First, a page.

The more stately detective stories that have been adapted for the big screen are rarely about solving the mystery. Instead, the nucleus of the story typically focuses on the detective's personal demons rather than crime-solving. Films like The Big Sleep, The Long Goodbye, Chinatown and The Maltese Falcon are great examples of this dense tradition. But the key element of these films is that we're able to engage with the detectives, especially in regard to their flaws. With Inherent Vice, it's impossible to emotionally invest with anything or anyone, resulting in a cleverly stiff film that exists in sharp contrast to Paul Thomas Anderson's previous successes (There Will Be Blood, Boogie Nights, Magnolia).
The west coast in Anderson's new film isn't so much a depiction of California as the '60s were dying off as it is an informed simulacrum of a time and place desperately trying to repossess something it's lost. What is the "it"? Ask Doc Sportello (Joaquin Phoenix), a private dick who never got the memo that flower power is dead and buried. From his sketchy bungalow in the fictional neighborhood of Gordita Beach, he lives in a cloud of pot smoke with his fading memories of his beloved ex, Shasta Fay Hepworth (Katherine Waterston). One day Shasta turns up on Doc's doorstep, asking for help with her lover's wife because the wife is trying to commit him to an insane asylum. The hitch is that her lover is Mickey Wolfmann (Eric Roberts), a real estate magnate with deep connections in the underworld.
From there, any attempt to synopsize Inherent Vice's plot is a Sisyphean feat. Layer upon layer, character upon character is thrown onto the dramatic heap, with everyone from a black radical (Michael K. Williams) to a sax player (Owen Wilson) getting their paws in the mix. The other player central is chocolate banana-sucking cop Christian "Bigfoot" Bjornsen (Josh Brolin), a square-jawed conservative repulsed by Doc, the "hippie scum."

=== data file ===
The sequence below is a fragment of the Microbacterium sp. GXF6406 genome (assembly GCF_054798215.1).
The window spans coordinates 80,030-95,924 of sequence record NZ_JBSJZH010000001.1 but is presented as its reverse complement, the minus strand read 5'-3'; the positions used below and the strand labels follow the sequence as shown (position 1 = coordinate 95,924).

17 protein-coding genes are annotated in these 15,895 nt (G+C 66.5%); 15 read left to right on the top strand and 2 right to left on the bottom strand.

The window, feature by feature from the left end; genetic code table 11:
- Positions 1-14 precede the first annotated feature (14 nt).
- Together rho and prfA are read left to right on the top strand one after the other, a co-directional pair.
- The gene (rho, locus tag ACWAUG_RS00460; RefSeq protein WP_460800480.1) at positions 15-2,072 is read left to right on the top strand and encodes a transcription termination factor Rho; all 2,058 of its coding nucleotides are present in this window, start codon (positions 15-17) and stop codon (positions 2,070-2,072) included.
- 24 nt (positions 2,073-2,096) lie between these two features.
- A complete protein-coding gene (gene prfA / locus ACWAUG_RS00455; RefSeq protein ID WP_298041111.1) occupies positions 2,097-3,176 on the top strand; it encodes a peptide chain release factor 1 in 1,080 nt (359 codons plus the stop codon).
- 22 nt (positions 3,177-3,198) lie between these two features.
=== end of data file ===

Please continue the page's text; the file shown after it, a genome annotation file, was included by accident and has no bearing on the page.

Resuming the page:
While it's a blast to watch these characters shoulder their way into Doc's investigation, the plot seems so purposefully rigid that it's hard to make any real emotional or intellectual investment in the characters. The film's first hour is entertaining, as Anderson settles into the unrestrained sort of filmmaking he displayed in Boogie Nights and Magnolia, but in the long run, Anderson seems more concerned with sly references and Easter eggs than anything else.
The exception may be Martin Short, who shines as a cocaine-fueled dentist of the Golden Fang (sort of like the Freemasons of dentistry). For the short amount of time he's on screen, Short delivers a giant, manic performance that steals the damn show. On the other hand, Joaquin Phoenix's Doc is a wildly irritating mumble-mouth who connects with nobody he comes across.
Doc is a lot like Elliot Gould's Philip Marlowe from 1973's The Long Goodbye, another private dick out of step with the people and places around him. Marlowe was a major mumble-mouth too, but his ramblings revealed a world-weary philosophy and code of honor far more engaging than anything Anderson puts forth in Inherent Vice. Even the Dude in The Big Lebowski may have been detached from the real world and other people in a way, but the humorous undercurrent made him relatable. And hell, he's the Dude.
A lot of people are going to bend over backwards to give Anderson's latest a rave review. But all you have to do is watch it alongside Boogie Nights to see how far Inherent Vice falls short.
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